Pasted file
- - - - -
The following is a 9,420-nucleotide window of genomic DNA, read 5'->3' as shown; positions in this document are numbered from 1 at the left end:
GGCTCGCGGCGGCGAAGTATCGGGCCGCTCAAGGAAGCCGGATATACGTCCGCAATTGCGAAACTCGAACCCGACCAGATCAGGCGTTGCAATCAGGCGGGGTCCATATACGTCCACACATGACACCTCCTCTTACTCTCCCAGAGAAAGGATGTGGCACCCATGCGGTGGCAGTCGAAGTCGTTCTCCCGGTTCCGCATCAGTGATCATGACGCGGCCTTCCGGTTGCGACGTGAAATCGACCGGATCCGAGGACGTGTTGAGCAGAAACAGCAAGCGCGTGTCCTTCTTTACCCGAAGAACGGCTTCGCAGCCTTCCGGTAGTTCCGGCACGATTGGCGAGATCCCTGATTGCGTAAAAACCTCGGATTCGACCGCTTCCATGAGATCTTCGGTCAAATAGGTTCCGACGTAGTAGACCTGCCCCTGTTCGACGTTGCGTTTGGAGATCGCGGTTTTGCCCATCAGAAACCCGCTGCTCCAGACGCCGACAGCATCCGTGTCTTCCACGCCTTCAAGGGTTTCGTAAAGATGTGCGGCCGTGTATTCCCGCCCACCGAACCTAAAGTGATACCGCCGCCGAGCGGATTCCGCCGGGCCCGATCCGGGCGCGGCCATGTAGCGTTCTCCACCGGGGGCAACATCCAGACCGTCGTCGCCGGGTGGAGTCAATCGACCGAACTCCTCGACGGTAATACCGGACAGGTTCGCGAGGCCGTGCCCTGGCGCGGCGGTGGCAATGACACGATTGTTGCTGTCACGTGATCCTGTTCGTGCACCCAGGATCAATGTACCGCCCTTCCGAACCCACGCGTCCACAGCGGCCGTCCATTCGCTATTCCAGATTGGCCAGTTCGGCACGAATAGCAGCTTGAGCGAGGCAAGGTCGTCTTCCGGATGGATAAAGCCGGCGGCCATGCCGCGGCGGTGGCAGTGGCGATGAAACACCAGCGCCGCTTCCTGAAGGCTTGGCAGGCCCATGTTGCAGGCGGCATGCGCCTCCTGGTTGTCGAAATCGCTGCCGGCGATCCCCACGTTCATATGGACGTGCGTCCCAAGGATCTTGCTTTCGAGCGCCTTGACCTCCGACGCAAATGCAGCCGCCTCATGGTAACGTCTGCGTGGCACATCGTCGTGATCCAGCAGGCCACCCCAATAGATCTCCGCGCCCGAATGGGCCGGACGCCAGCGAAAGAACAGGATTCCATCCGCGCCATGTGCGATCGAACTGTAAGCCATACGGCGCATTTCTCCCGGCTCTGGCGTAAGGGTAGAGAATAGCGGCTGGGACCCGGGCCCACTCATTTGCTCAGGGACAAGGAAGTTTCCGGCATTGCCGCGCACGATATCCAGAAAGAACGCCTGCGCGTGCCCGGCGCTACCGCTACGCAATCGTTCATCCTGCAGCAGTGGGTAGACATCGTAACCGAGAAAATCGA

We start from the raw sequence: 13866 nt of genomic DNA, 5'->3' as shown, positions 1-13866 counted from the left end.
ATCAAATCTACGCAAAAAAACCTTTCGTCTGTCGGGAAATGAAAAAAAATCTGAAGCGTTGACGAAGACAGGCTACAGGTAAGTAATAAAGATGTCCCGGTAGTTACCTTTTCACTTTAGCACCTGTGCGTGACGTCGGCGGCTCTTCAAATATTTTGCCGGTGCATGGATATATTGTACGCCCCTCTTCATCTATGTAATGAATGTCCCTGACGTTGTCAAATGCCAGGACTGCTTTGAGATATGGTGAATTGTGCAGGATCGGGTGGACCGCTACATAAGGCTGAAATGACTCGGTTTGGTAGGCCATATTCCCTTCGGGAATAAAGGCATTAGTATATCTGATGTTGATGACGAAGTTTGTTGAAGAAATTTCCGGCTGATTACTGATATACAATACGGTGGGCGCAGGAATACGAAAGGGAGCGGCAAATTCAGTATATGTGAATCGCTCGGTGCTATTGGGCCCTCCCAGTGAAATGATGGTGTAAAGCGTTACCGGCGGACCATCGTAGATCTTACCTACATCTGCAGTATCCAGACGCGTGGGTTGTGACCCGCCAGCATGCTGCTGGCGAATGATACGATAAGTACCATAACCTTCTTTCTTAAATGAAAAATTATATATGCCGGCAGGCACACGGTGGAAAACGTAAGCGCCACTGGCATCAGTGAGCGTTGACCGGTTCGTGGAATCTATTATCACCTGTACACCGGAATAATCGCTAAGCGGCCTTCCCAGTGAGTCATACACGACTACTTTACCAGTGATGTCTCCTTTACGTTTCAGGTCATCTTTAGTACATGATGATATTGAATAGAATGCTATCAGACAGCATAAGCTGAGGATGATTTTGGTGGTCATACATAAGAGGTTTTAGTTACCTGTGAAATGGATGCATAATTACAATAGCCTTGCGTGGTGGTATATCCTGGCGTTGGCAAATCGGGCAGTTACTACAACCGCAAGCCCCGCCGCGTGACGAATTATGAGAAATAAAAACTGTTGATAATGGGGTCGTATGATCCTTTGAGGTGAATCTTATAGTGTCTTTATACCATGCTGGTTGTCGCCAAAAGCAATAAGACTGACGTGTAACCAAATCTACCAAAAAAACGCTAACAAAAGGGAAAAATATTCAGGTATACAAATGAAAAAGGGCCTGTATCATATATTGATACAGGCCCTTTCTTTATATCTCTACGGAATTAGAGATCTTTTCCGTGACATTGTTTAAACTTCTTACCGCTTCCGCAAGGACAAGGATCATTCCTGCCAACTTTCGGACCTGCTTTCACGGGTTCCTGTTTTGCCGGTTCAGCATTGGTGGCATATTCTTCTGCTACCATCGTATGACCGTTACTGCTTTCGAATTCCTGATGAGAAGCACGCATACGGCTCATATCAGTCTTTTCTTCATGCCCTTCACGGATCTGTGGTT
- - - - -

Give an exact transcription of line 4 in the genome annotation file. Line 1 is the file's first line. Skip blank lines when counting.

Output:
ATCAAATCTACGCAAAAAAACCTTTCGTCTGTCGGGAAATGAAAAAAAATCTGAAGCGTTGACGAAGACAGGCTACAGGTAAGTAATAAAGATGTCCCGGTAGTTACCTTTTCACTTTAGCACCTGTGCGTGACGTCGGCGGCTCTTCAAATATTTTGCCGGTGCATGGATATATTGTACGCCCCTCTTCATCTATGTAATGAATGTCCCTGACGTTGTCAAATGCCAGGACTGCTTTGAGATATGGTGAATTGTGCAGGATCGGGTGGACCGCTACATAAGGCTGAAATGACTCGGTTTGGTAGGCCATATTCCCTTCGGGAATAAAGGCATTAGTATATCTGATGTTGATGACGAAGTTTGTTGAAGAAATTTCCGGCTGATTACTGATATACAATACGGTGGGCGCAGGAATACGAAAGGGAGCGGCAAATTCAGTATATGTGAATCGCTCGGTGCTATTGGGCCCTCCCAGTGAAATGATGGTGTAAAGCGTTACCGGCGGACCATCGTAGATCTTACCTACATCTGCAGTATCCAGACGCGTGGGTTGTGACCCGCCAGCATGCTGCTGGCGAATGATACGATAAGTACCATAACCTTCTTTCTTAAATGAAAAATTATATATGCCGGCAGGCACACGGTGGAAAACGTAAGCGCCACTGGCATCAGTGAGCGTTGACCGGTTCGTGGAATCTATTATCACCTGTACACCGGAATAATCGCTAAGCGGCCTTCCCAGTGAGTCATACACGACTACTTTACCAGTGATGTCTCCTTTACGTTTCAGGTCATCTTTAGTACATGATGATATTGAATAGAATGCTATCAGACAGCATAAGCTGAGGATGATTTTGGTGGTCATACATAAGAGGTTTTAGTTACCTGTGAAATGGATGCATAATTACAATAGCCTTGCGTGGTGGTATATCCTGGCGTTGGCAAATCGGGCAGTTACTACAACCGCAAGCCCCGCCGCGTGACGAATTATGAGAAATAAAAACTGTTGATAATGGGGTCGTATGATCCTTTGAGGTGAATCTTATAGTGTCTTTATACCATGCTGGTTGTCGCCAAAAGCAATAAGACTGACGTGTAACCAAATCTACCAAAAAAACGCTAACAAAAGGGAAAAATATTCAGGTATACAAATGAAAAAGGGCCTGTATCATATATTGATACAGGCCCTTTCTTTATATCTCTACGGAATTAGAGATCTTTTCCGTGACATTGTTTAAACTTCTTACCGCTTCCGCAAGGACAAGGATCATTCCTGCCAACTTTCGGACCTGCTTTCACGGGTTCCTGTTTTGCCGGTTCAGCATTGGTGGCATATTCTTCTGCTACCATCGTATGACCGTTACTGCTTTCGAATTCCTGATGAGAAGCACGCATACGGCTCATATCAGTCTTTTCTTCATGCCCTTCACGGATCTGTGGTT